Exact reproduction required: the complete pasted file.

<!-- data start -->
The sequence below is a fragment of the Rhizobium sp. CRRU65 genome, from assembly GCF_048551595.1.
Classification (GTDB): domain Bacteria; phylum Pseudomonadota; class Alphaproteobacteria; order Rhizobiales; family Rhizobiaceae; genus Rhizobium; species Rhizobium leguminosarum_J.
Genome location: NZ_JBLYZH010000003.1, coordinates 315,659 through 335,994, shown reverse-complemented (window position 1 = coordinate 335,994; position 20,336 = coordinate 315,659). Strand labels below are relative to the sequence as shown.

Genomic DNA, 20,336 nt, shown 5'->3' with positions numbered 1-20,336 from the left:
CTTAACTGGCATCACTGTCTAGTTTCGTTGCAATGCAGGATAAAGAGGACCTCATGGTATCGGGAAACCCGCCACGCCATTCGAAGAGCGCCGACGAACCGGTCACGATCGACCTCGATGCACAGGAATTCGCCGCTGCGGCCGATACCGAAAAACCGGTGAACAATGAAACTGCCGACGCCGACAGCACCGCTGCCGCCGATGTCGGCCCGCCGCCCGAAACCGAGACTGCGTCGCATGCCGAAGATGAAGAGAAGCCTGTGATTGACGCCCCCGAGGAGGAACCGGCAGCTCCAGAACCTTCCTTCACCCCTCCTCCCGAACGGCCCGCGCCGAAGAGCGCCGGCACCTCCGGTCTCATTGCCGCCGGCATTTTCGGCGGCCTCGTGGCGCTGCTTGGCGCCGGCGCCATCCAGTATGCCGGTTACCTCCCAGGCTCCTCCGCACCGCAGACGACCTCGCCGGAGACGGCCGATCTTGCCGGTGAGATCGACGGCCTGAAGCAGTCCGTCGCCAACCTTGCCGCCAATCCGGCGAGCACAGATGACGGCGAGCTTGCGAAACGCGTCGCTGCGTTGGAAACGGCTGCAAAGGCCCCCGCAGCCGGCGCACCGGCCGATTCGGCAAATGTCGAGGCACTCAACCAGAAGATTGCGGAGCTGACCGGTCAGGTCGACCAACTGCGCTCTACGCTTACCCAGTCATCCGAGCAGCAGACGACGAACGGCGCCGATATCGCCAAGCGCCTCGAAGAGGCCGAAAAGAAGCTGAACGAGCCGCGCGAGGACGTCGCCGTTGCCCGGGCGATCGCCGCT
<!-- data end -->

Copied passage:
The sequence below is a fragment of the Rhizobium sp. CRRU65 genome, from assembly GCF_048551595.1.
Classification (GTDB): domain Bacteria; phylum Pseudomonadota; class Alphaproteobacteria; order Rhizobiales; family Rhizobiaceae; genus Rhizobium; species Rhizobium leguminosarum_J.
Genome location: NZ_JBLYZH010000003.1, coordinates 315,659 through 335,994, shown reverse-complemented (window position 1 = coordinate 335,994; position 20,336 = coordinate 315,659). Strand labels below are relative to the sequence as shown.

Genomic DNA, 20,336 nt, shown 5'->3' with positions numbered 1-20,336 from the left:
CTTAACTGGCATCACTGTCTAGTTTCGTTGCAATGCAGGATAAAGAGGACCTCATGGTATCGGGAAACCCGCCACGCCATTCGAAGAGCGCCGACGAACCGGTCACGATCGACCTCGATGCACAGGAATTCGCCGCTGCGGCCGATACCGAAAAACCGGTGAACAATGAAACTGCCGACGCCGACAGCACCGCTGCCGCCGATGTCGGCCCGCCGCCCGAAACCGAGACTGCGTCGCATGCCGAAGATGAAGAGAAGCCTGTGATTGACGCCCCCGAGGAGGAACCGGCAGCTCCAGAACCTTCCTTCACCCCTCCTCCCGAACGGCCCGCGCCGAAGAGCGCCGGCACCTCCGGTCTCATTGCCGCCGGCATTTTCGGCGGCCTCGTGGCGCTGCTTGGCGCCGGCGCCATCCAGTATGCCGGTTACCTCCCAGGCTCCTCCGCACCGCAGACGACCTCGCCGGAGACGGCCGATCTTGCCGGTGAGATCGACGGCCTGAAGCAGTCCGTCGCCAACCTTGCCGCCAATCCGGCGAGCACAGATGACGGCGAGCTTGCGAAACGCGTCGCTGCGTTGGAAACGGCTGCAAAGGCCCCCGCAGCCGGCGCACCGGCCGATTCGGCAAATGTCGAGGCACTCAACCAGAAGATTGCGGAGCTGACCGGTCAGGTCGACCAACTGCGCTCTACGCTTACCCAGTCATCCGAGCAGCAGACGACGAACGGCGCCGATATCGCCAAGCGCCTCGAAGAGGCCGAAAAGAAGCTGAACGAGCCGCGCGAGGACGTCGCCGTTGCCCGGGCGATCGCCGCT